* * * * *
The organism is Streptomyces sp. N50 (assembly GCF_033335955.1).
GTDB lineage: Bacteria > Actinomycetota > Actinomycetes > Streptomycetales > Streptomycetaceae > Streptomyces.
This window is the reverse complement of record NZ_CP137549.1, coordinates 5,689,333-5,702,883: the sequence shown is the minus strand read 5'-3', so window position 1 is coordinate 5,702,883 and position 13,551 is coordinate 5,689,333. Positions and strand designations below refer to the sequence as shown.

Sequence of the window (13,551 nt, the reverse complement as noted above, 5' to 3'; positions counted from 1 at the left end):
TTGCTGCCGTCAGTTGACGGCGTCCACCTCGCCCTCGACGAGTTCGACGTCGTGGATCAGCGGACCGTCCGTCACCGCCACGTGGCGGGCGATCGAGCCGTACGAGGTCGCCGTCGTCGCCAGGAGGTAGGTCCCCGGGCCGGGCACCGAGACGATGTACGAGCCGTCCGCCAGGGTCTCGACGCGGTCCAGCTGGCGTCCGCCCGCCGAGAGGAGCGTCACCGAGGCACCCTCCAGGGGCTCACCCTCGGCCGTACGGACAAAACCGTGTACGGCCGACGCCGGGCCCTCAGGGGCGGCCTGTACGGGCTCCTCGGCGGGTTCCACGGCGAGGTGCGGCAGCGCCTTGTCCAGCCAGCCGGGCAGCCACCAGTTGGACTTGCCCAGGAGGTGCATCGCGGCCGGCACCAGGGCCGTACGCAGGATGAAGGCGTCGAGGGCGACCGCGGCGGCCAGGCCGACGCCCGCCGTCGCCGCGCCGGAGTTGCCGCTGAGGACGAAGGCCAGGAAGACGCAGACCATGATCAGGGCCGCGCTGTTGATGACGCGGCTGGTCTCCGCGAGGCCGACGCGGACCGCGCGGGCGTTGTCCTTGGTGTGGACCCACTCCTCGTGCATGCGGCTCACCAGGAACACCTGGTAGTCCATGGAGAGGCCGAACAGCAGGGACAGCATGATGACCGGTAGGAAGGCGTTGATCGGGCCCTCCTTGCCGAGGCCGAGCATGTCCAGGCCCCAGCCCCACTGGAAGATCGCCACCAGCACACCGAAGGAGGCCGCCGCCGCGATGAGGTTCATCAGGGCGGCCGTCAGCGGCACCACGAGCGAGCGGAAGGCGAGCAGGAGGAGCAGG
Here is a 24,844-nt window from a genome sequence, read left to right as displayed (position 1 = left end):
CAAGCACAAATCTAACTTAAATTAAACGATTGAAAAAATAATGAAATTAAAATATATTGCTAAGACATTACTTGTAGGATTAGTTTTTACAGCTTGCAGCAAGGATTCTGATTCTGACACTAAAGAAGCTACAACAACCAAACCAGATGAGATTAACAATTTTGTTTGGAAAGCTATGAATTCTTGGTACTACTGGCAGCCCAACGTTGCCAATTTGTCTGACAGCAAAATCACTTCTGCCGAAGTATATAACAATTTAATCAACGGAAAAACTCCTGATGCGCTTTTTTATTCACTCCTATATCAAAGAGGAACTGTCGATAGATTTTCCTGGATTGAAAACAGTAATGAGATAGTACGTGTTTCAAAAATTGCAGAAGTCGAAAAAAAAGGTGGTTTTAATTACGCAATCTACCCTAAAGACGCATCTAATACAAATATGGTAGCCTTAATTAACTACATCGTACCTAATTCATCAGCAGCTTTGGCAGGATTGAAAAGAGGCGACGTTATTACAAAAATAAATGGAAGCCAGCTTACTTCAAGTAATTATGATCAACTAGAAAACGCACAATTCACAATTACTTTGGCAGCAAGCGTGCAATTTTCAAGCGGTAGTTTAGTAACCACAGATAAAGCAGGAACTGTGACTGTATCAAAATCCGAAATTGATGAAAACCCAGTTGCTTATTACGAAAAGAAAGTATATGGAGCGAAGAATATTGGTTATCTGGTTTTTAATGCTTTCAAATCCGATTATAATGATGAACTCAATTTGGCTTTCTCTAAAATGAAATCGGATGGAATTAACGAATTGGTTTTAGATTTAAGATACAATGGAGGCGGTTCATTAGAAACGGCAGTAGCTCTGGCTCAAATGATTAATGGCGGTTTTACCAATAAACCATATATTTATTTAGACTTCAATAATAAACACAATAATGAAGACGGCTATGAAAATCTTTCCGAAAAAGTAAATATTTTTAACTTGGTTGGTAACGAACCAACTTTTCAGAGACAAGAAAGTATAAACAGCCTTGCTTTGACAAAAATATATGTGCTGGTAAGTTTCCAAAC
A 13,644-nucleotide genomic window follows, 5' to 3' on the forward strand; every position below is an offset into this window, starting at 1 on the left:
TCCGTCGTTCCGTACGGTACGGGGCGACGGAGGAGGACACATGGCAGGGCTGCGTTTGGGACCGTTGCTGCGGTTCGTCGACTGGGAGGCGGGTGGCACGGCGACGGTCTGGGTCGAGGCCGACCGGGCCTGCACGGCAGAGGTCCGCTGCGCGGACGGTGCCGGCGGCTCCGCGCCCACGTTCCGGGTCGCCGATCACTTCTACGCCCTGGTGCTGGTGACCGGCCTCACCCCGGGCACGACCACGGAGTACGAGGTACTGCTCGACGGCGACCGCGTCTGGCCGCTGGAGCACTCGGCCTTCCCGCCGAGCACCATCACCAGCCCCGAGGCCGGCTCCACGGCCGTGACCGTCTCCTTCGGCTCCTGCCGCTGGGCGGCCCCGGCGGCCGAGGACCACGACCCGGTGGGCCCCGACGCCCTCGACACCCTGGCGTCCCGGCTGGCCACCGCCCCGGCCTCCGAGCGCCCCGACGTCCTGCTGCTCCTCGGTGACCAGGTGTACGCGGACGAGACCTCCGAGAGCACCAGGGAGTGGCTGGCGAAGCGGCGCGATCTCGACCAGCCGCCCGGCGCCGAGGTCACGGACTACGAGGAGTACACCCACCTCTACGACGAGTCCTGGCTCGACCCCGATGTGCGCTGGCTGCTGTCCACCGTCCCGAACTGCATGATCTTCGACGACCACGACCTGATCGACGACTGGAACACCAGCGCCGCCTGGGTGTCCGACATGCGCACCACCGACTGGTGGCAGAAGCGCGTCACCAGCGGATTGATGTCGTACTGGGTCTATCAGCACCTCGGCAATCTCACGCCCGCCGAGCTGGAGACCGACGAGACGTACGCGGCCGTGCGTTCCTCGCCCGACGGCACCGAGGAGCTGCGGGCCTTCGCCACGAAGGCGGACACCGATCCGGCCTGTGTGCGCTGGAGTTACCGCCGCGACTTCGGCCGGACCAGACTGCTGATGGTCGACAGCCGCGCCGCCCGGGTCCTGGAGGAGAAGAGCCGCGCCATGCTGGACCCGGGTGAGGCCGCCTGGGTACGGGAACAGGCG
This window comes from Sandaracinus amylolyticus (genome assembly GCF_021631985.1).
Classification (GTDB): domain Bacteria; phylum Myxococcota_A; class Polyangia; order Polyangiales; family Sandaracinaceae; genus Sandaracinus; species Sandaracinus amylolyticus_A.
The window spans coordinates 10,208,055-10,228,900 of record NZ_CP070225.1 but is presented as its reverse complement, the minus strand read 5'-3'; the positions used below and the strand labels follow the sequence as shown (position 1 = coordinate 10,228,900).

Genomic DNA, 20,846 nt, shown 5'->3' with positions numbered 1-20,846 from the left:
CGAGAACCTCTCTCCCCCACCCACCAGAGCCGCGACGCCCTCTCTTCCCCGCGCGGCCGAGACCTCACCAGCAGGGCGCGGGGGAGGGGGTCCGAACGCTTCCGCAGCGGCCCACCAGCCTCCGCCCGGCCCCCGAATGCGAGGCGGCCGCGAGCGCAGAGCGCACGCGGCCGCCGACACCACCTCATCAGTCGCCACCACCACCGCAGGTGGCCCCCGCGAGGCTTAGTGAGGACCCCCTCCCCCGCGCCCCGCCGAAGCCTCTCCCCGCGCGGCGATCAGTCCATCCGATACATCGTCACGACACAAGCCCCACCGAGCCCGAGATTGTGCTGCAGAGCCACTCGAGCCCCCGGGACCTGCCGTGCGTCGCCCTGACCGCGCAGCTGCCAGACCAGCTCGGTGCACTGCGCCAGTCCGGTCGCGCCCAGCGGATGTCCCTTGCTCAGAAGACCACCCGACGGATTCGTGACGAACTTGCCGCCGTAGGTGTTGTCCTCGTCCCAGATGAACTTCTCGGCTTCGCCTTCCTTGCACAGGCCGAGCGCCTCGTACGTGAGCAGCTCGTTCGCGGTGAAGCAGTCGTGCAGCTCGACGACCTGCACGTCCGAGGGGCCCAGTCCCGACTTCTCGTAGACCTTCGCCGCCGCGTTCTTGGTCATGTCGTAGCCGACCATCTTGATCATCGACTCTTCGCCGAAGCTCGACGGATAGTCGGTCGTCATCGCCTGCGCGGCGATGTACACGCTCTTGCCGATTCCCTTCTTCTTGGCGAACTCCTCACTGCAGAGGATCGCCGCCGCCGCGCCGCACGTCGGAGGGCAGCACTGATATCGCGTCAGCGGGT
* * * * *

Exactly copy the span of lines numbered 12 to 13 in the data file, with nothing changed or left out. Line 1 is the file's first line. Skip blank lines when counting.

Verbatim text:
The window spans coordinates 10,208,055-10,228,900 of record NZ_CP070225.1 but is presented as its reverse complement, the minus strand read 5'-3'; the positions used below and the strand labels follow the sequence as shown (position 1 = coordinate 10,228,900).

Genomic DNA, 20,846 nt, shown 5'->3' with positions numbered 1-20,846 from the left: